On the outside, these two Roombas are quite similar. They both have a 13.9-inch diameter and are 3.6 inches high. They will have the same ability to maneuver around and under furniture.
Missing More Expensive Features:
Both the 860 and the 650 are missing some features that come with the more expensive models, such as carpet boost mode. This mode allows your Roomba to ramp up the power to 10x normal to provides increased suction on carpeting so you can get deep down dirt.
Additionally, they both lack a specific edge cleaning mode. However, they do both have side brushes which can help bring dirt from the edges of walls into the suction area.
They also both lack an onboard camera for better navigation ability, as well as wifi connectivity. If these features are important to you, you may want to opt for the 960 model.
>> You May Also Be Interested In: Roomba Alternatives
Differences between the Roomba 650 and 860
The most apparent difference between these two models is the price. While the gap isn't huge, there is about a $150 price difference between the two.
Price and value are not the same things though, so if you can manage to find a sale on the 860 that puts it even closer in price to the 650, jump on it because the 860 already a better bang for your buck, a sale on top of that should be a no-brainer.
AeroVac vs. AeroForce
The Roomba 650 utilizes the more cost-effective AeroVac technology. This means it has enough power to tackle most messes from dirt, to hair and small debris.
The Roomba 860 on the other hand, uses AeroForce. Put simply; this is more powerful suction. It is the technology found in the higher-end models such and the Roomba 980. It allows for up to 5x more power than AeroVac.
>> You May Also Like: Best Robot Vacuums - Learn More
The Roomba 650 uses the standard AeroVac filters which can catch lint, hair, and dirt without any problem.
The Roomba 860 uses a more advanced, high-efficiency HEPA filter. This can be a great feature if you or someone in your family has allergies. It can vacuum up particles as tiny as 0.3 microns.
While this won't make a massive difference to a lot of people; if you have allergies you know all the little things add up. It can help with seasonal pollen allergies as well as issues with pet dander.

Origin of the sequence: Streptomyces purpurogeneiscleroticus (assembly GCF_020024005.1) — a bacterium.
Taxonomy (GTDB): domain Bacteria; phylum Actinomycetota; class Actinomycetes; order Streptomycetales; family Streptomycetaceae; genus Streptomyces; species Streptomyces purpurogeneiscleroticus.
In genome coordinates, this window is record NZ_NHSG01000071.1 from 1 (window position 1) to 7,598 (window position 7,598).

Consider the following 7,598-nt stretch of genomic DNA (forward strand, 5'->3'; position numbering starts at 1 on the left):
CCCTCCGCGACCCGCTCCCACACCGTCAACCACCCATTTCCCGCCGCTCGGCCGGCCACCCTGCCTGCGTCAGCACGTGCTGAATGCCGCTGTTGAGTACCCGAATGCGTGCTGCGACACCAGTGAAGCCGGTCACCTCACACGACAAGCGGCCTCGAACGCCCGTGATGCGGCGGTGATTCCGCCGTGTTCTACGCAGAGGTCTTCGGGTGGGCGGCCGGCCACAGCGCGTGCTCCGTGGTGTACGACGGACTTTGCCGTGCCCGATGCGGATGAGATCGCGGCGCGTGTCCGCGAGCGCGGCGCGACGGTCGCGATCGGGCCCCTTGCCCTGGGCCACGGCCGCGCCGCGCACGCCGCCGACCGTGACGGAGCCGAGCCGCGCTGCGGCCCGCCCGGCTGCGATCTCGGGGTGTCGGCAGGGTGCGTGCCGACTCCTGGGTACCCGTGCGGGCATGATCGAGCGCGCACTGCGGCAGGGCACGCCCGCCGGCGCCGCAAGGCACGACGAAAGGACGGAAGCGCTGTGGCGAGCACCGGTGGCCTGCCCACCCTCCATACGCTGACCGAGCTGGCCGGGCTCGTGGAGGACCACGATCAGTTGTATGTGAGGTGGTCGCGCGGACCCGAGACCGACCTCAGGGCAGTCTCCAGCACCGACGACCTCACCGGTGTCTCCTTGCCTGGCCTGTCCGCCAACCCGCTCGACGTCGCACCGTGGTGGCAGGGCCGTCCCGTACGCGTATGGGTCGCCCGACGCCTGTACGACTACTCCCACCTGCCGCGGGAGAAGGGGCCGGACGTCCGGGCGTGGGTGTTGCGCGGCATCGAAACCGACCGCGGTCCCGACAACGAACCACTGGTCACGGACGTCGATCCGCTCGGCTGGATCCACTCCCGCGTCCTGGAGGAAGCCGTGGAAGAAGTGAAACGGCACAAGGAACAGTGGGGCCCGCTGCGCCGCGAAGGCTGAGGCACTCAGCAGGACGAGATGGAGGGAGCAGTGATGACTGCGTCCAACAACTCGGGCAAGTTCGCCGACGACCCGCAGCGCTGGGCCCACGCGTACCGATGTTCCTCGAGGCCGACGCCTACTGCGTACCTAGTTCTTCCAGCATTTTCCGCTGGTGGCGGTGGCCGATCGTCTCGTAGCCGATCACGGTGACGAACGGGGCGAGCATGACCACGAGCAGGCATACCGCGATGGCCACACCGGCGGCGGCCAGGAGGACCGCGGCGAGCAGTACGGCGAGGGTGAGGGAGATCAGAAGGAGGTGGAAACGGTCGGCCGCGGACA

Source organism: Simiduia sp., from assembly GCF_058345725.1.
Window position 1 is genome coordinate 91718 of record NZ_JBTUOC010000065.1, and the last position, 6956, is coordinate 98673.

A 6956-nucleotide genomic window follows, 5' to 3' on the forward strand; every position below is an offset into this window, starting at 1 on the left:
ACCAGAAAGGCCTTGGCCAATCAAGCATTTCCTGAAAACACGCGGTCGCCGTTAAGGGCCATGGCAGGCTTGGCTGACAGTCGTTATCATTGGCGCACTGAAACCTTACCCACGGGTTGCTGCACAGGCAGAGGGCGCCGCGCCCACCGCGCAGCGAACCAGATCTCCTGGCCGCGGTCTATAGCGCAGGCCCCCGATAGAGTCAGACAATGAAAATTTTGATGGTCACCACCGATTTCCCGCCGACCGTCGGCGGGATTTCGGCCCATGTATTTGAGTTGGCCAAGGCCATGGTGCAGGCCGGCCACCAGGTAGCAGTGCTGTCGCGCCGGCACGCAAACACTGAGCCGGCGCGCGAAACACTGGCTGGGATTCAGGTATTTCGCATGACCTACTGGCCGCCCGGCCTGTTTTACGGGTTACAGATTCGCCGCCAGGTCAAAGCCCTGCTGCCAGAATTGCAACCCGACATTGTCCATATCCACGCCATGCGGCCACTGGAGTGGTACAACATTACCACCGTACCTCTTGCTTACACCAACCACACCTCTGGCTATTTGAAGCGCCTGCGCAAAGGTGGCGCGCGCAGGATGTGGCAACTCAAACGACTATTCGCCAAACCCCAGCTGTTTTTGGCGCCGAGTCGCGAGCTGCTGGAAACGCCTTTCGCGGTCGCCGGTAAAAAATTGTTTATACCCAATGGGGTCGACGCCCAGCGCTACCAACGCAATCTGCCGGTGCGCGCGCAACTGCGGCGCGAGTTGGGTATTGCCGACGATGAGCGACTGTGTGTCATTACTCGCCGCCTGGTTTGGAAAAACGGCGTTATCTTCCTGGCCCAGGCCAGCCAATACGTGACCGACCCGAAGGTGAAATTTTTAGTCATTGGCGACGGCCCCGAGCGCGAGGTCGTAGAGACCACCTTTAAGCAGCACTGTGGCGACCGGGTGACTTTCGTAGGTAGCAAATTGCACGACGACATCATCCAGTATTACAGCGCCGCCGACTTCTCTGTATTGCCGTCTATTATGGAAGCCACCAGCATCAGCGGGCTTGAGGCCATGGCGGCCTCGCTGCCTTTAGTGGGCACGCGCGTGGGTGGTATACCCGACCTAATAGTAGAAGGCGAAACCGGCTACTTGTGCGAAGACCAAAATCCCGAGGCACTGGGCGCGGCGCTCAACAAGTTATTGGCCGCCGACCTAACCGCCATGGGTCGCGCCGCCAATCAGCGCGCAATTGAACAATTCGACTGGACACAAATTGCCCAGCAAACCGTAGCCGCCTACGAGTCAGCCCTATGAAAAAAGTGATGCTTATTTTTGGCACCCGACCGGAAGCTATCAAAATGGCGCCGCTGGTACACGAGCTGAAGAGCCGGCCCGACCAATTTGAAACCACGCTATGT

The Roomba 650 does not have the full bin indicator that the 860 has. This simply tells you when you need to empty the bin so your vacuum can keep cleaning. This feature is merely for convenience and preference. I usually empty my bin after every cleaning cycle to prevent clogs.
The Roomba 650 uses a nickel metal hydride battery, whereas the Roomba 860 uses lithium-ion. This means that your 860 will have more life cycles than the 650 and will need to be replaced less frequently.
This also means that the Roomba 860 will have more run time than the 650, which allows it to clean more effectively, especially if you have a large home.
The most significant pain point with the 650 is its inability to deal with clogs and jams. The 860 comes with tangle-free debris extractors, which is something you usually only see in more expensive models.
The extractors job is to break down dangerous debris, such as hair, which are otherwise likely to cause a jam.
Side Note: If you have issues with keeping pet hair under control, we wrote an entire post on best robot vacuums for pet hair. Learn more.
The Verdict: Roomba 650 or Roomba 860?
If you are looking for value, the 860 wins hands down. You get a ton more useful features for not much more money. It is a better long term investment and will save you the headaches of vacuum maintenance.
It will last you longer, has a better battery and more intuitive features. It comes in at a cheaper price point than the 900 series vacuums, but include most of what they offer.
However, the need to have these features depends on your situation and your lifestyle. If you have a small home and no pets, you don't need all the extra features that come with the 860.
You're better off saving yourself the money and opting for the Roomba 650 instead. It is an excellent entry-level robot vacuum that can handle everyday messes without a problem.
In short, if you're the type of person who is just looking to clean up small messes and cut down on the amount of time you spend vacuuming and sweeping, the 650 will do that for you.
If you have kids or pets and need more from your Roomba, the 860 is a better value and overall better investment; you just have to be able to get over the slight price jump.
I love my Roomba 860. Once you buy any robot vacuum, it's very hard to go back. They are a game changer. They will keep your floors clean, so it's one less thing you have to worry about in your hectic life.
More Roomba Head To Head Reviews
Now it's your turn!
Which Roomba model are you going to go with and why? Let us know what features you're looking for in the comments section below.
If you're not sold on either of these, check out our roundup post for the best vacuums of 2018 to find the perfect vacuum for your home. Learn More.